Delirium is a common symptom of coronavirus in elderly patients, found in around one in three infected over-65s.
Researchers say delirium can be particularly detrimental to elderly people, increasing their likelihood of severe disease and death.
The US-wide study looked at 817 older patients who tested positive for the coronavirus, 226 (28 per cent) of whom were diagnosed with delirium.
The cohort had an average age of 78, and 84 (37 per cent) of the delirious patients did not have any typical Covid symptoms — such as a fever or shortness of breath.
Eighty-four delirious patients died in hospital, and scientists say delirium increases the risk of death by 24 per cent and likelihood of ICU admission by 67 per cent.
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A US-wide study looked at 817 older patients who tested positive for the coronavirus and 226 (28 per cent) were diagnosed with delirium
Doctors at Massachusetts General Hospital worked with scientists at Harvard to scrutinise any relationship between cases, deaths and delirium.
Delirium is a state that comes on suddenly, in which people get confused, struggle to think clearly and may hallucinate, become agitated or have mood swings.
Covid-19 causes delirium, stroke and nerve damage in ‘a higher than expected’ number of patients
Infection with the coronavirus can cause delirium, stroke and nerve damage in ‘a higher than expected number of patients’, a study has found.
Experts from University College London have reported a ‘concerning increase’ amid the pandemic of a rare brain inflammation known to be triggered by viral infections.
Typically seen in children, acute disseminated encephalomyelitis — or ‘ADEM’, for short — affects the both the brain and spinal cord.
The condition — which can follow on from minor infections such as colds — sees immune cells activated to attack the fatty protective coating that covers nerves.
The researchers have warned that clinicians need to be aware of the risk of neurological effects to help early diagnoses and improve patient outcomes.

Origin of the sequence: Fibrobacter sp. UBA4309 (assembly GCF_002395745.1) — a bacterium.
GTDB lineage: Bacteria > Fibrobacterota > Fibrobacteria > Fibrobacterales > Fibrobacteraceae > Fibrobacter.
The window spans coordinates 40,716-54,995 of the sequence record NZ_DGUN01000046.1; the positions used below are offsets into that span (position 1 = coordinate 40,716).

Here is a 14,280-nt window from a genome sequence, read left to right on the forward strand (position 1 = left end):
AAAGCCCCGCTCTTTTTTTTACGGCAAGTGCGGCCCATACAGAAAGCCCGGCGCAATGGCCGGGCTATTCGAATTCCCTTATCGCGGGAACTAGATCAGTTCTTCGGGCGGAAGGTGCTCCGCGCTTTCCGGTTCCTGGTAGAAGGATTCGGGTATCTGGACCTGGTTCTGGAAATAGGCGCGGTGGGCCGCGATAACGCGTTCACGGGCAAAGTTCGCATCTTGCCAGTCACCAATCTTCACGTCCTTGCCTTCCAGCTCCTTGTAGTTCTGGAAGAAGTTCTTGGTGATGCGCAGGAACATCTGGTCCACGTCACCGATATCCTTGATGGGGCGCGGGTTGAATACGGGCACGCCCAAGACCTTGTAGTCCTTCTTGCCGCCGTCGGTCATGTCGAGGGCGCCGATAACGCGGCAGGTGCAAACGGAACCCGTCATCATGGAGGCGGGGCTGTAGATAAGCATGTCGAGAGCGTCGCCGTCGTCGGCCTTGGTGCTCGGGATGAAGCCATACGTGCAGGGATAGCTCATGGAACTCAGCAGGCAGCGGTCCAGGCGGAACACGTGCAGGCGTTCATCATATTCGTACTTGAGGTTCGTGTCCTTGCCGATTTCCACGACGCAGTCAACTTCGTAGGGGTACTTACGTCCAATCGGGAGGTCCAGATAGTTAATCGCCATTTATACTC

The condition is caused by problems in the brain and can make people more likely to get seriously ill or die in hospital because their bodies become generally weaker and less able to recover, and the effects on the brain can be long-lasting or permanent.
The study, published today in the journal JAMA Network Open, looked at 817 cases of Covid-19 in over-65s at seven hospitals across the US.
Fever was the most common symptom, in more than half (56 per cent) of cases, closely followed by shortness of breath (51 per cent). 412 out of 817 patients (slightly over 50 per cent) had a cough.
Delirium was the sixth most common symptom, behind fever, coughing, weakness, hypoxia and shortness of breath.
‘Factors associated with risk of delirium included older age, prior psychoactive medication use, assisted living or skilled nursing facility residence, vision or hearing impairment, stroke, and Parkinson disease,’ the researchers write.
‘Delirium at presentation was significantly associated with increased risk for poor hospital outcomes, including ICU stay, discharge to a rehabilitation facility, and death.’
Data reveals people over 75 are at a 51 per cent increased risk of developing delirium following infection with the coronavirus, whereas people with prior vision impairment are 98 per cent more likely than the average pensioner.
‘Our study demonstrates that it is critical to recognise that older adults with COVID-19 may present with delirium as the primary or sole symptom,’ the researchers add.
‘In addition, delirium is an important risk marker to identify patients at high risk for poor outcomes, including death.’